Saturday, July 23, 2011

4-07. Reunion

Picard presides over Klingon ritual.
















THE PLOT

A Klingon ship decloaks in the Enterprise's vicinity, bringing two familiar faces to the ship: K'Ehleyr (Suzie Plakson), Worf's old flame, arrives with Worf's illegitimate son in tow. She isn't just there to bring Worf the son he did not know he had, however. She also brings a message from K'mpec (Charles Cooper), the Klingon Chancellor. The old Klingon is aboard the ship, and requests a meeting with Picard.

K'mpec is dying, poisoned by one of the factions vying for the throne after he dies. He has but one request, though it's a big one. Picard is to oversee the dispute to determine who will be the next Klingon Chancellor: Gowron (Robert O'Reilly) or Duras (Patrick Massett), the latter of whom was responsible for Worf's discommendation and an attempt on Picard's life. K'mpec has one additional caveat. He wants Picard to determine which of these two Klingons was responsible for poisoning the old Chancellor.

"The Klingon who kills without showing his face has no honor. He must not lead the Empire. Such a man would be capable of anything... Even war with the Federation!"


CHARACTERS

Capt. Picard: This episode sees Picard as an expert tactician, coldly using the resources at his disposal to keep the Klingons off their guard. He brings in Worf to disclose to both Duras and Gowron details of a bombing on K'mpec's ship. This is not to share information. It's to rattle Duras and Gowron by bringing "the traitor" into the room and forcing them to treat him with respect, while at the same time dangling the Romulan connection in front of Duras in a way that is by no means lost on Gowron. Picard knows his people need time to investigate the explosion, and uses details of antiquated Klingon rituals in order to draw out the ceremony for as long as he possibly can. Gets a memorable scene at the end, in which he lays out for Worf that while he respects the cultures of everyone who serves on his ship, he will not allow individual cultural imperatives to overrule service to Starfleet.

Worf: Shame at his dishonor within the Klingon Empire leads to his initial refusal to claim Alexander as his son. He does not want the boy's name stained the way his has been, he explains to K'Ehleyr. The same concerns lead to his refusal to marry K'Ehleyr, even though he had previously pushed for that very thing. The events of the episode seem to focus him with regard to his discommendation. At the start, he seems to have accepted it as an irrevocable event. At the end, he acknowledges Alexander as his son and tells Picard that he and his brother will someday "convince" the Klingon High Council to reveal the truth.

K'Ehleyr: Though The Emissary was not a very strong episode (save by comparison with the dismal shows surrounding it), K'Ehleyr was an interesting character, and I'm glad the writers saw the value in bringing her back. Her lack of respect for Klingon society continues, bringing her into conflict with Worf when she refuses to raise her son with Klingon traditions. "He is my son, and I am half-human," she tells Worf, "He will find his own way."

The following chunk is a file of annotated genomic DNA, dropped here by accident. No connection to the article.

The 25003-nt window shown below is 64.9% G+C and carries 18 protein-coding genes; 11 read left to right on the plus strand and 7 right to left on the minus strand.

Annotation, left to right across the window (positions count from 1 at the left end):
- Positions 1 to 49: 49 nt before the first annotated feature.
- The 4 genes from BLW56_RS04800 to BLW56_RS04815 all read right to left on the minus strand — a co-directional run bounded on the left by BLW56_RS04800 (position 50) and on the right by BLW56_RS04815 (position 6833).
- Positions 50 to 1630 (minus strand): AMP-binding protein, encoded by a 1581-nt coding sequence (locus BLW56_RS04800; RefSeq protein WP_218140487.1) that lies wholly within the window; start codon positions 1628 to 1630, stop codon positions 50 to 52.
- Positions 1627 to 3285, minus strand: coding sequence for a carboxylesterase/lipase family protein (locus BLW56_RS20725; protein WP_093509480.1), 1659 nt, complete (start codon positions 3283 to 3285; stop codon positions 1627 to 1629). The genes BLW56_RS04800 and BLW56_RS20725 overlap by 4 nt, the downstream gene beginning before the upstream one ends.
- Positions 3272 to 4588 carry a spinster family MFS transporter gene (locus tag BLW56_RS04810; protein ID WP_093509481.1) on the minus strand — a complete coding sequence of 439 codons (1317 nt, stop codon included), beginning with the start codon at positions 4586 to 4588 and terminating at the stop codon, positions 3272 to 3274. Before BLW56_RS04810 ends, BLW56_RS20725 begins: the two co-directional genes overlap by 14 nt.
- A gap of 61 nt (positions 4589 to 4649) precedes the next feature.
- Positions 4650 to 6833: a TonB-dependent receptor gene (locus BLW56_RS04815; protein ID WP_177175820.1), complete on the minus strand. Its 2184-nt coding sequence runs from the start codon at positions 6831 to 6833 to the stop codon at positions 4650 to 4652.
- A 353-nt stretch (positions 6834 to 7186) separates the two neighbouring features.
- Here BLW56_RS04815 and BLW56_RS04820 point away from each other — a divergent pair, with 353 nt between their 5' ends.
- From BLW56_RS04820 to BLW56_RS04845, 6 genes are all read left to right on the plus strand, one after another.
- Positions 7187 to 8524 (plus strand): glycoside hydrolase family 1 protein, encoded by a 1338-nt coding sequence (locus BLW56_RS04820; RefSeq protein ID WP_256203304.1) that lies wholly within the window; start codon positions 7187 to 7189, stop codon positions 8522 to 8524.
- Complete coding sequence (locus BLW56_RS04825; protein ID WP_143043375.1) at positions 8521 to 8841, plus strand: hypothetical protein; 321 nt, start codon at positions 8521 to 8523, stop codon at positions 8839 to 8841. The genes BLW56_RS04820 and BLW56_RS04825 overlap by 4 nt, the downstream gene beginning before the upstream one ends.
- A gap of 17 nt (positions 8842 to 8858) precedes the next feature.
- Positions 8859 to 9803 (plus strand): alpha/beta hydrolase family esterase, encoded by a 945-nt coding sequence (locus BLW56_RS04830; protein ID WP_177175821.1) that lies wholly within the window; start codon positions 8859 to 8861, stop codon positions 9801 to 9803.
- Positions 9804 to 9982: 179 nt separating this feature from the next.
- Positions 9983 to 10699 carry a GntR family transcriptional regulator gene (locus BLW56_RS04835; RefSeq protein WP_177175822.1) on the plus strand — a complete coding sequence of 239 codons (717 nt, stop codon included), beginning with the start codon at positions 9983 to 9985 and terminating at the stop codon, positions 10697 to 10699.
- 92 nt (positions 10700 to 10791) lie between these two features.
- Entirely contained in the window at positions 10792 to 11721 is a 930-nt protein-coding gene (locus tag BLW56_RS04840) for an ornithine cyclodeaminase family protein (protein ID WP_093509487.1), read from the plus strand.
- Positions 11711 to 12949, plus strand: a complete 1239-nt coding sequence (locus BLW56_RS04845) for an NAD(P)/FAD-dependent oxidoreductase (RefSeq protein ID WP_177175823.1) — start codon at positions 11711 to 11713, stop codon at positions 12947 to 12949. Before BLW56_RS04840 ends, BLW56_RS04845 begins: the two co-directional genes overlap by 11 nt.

Klingons: The corruption in Klingon society, introduced in Sins of the Father, continues to play a part here. The entire story of the episode is sparked by the poisoning of K'mpec - a method of murder that Klingon society considers without honor. Neither Duras nor Gowron behave in a particularly honorable fashion. Gowron, in his first appearance, is painted as practically a sociopath, and his hissed threat to K'Ehleyr has me half-wondering if he will be revealed to be the true poisoner at a later date. Duras, whose lack of honor is already well-known to viewers from his earlier appearance, murders an unarmed civilian, then begs for his life while in an unsurprisingly one-sided duel with Worf. The traditions that are so vital to the Klingons have become window dressing, hollow rituals which are adhered to but whose meanings have been forgotten.


THOUGHTS

With a script credited to four writers and a story credited to yet another four writers, there were a lot of cooks involved in the creation of this particular soup. Fortunately, it doesn't show in the final product, an episode which is likely the best single-part show so far this season.

A sequel to two episodes, Season Two's unremarkable The Emissary and Season Three's excellent Sins of the Father, Reunion manages to weave the various characters from both stories into a coherent whole. The backstory is doled out efficiently in a moody conversation between Picard and the dying K'mpec, a scene which is carried by the excellent performances of Patrick Stewart and Charles Cooper. From there, the tension builds and is maintained throughout. Jonathan Frakes' second episode as director, and the directorial confidence he displays shows why he ended up directing two of the Next Generation movies.

Some elements are not fully tied up. While we are encouraged to suspect Duras is guilty of all of the bad acts mentioned or on display in this episode, K'mpec's poisoning is never really tied to him. Indeed, the only reference of the poisoning after the first fifteen minutes comes from Gowron, making a threat to K'Ehleyr. If this is addressed in a future episode, I'll withdraw the complaint. For now, the vanishing of the poisoning thread is the one thing keeping this from earning full marks.


Overall Rating: 9/10







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